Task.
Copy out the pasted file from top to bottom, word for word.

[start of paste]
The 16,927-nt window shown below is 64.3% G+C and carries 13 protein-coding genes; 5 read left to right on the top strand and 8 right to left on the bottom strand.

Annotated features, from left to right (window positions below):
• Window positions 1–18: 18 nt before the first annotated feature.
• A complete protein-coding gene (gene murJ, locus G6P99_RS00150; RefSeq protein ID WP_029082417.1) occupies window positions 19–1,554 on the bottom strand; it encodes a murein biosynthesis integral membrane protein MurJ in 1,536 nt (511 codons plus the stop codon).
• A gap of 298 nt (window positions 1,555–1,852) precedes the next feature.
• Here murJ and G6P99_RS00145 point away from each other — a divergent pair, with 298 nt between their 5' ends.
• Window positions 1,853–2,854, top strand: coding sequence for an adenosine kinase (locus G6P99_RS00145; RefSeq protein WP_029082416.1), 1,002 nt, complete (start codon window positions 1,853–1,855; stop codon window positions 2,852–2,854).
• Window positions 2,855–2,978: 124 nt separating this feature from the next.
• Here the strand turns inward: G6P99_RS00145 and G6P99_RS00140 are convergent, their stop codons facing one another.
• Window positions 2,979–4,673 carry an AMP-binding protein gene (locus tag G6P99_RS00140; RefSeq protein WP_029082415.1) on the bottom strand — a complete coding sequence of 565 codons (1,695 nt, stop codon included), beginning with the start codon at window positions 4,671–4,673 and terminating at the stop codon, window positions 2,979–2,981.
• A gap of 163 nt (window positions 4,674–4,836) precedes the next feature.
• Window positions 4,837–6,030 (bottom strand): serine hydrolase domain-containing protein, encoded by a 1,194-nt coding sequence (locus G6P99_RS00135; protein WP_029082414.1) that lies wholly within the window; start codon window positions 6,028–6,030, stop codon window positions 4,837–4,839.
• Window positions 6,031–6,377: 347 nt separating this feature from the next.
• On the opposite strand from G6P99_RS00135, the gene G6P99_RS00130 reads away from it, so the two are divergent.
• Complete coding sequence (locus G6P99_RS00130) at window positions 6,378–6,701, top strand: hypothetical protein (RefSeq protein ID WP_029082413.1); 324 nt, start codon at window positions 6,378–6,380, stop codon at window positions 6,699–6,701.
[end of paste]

The 16,927-nt window shown below is 64.3% G+C and carries 13 protein-coding genes; 5 read left to right on the top strand and 8 right to left on the bottom strand.

Annotated features, from left to right (window positions below):
• Window positions 1–18: 18 nt before the first annotated feature.
• A complete protein-coding gene (gene murJ, locus G6P99_RS00150; RefSeq protein ID WP_029082417.1) occupies window positions 19–1,554 on the bottom strand; it encodes a murein biosynthesis integral membrane protein MurJ in 1,536 nt (511 codons plus the stop codon).
• A gap of 298 nt (window positions 1,555–1,852) precedes the next feature.
• Here murJ and G6P99_RS00145 point away from each other — a divergent pair, with 298 nt between their 5' ends.
• Window positions 1,853–2,854, top strand: coding sequence for an adenosine kinase (locus G6P99_RS00145; RefSeq protein WP_029082416.1), 1,002 nt, complete (start codon window positions 1,853–1,855; stop codon window positions 2,852–2,854).
• Window positions 2,855–2,978: 124 nt separating this feature from the next.
• Here the strand turns inward: G6P99_RS00145 and G6P99_RS00140 are convergent, their stop codons facing one another.
• Window positions 2,979–4,673 carry an AMP-binding protein gene (locus tag G6P99_RS00140; RefSeq protein WP_029082415.1) on the bottom strand — a complete coding sequence of 565 codons (1,695 nt, stop codon included), beginning with the start codon at window positions 4,671–4,673 and terminating at the stop codon, window positions 2,979–2,981.
• A gap of 163 nt (window positions 4,674–4,836) precedes the next feature.
• Window positions 4,837–6,030 (bottom strand): serine hydrolase domain-containing protein, encoded by a 1,194-nt coding sequence (locus G6P99_RS00135; protein WP_029082414.1) that lies wholly within the window; start codon window positions 6,028–6,030, stop codon window positions 4,837–4,839.
• Window positions 6,031–6,377: 347 nt separating this feature from the next.
• On the opposite strand from G6P99_RS00135, the gene G6P99_RS00130 reads away from it, so the two are divergent.
• Complete coding sequence (locus G6P99_RS00130) at window positions 6,378–6,701, top strand: hypothetical protein (RefSeq protein ID WP_029082413.1); 324 nt, start codon at window positions 6,378–6,380, stop codon at window positions 6,699–6,701.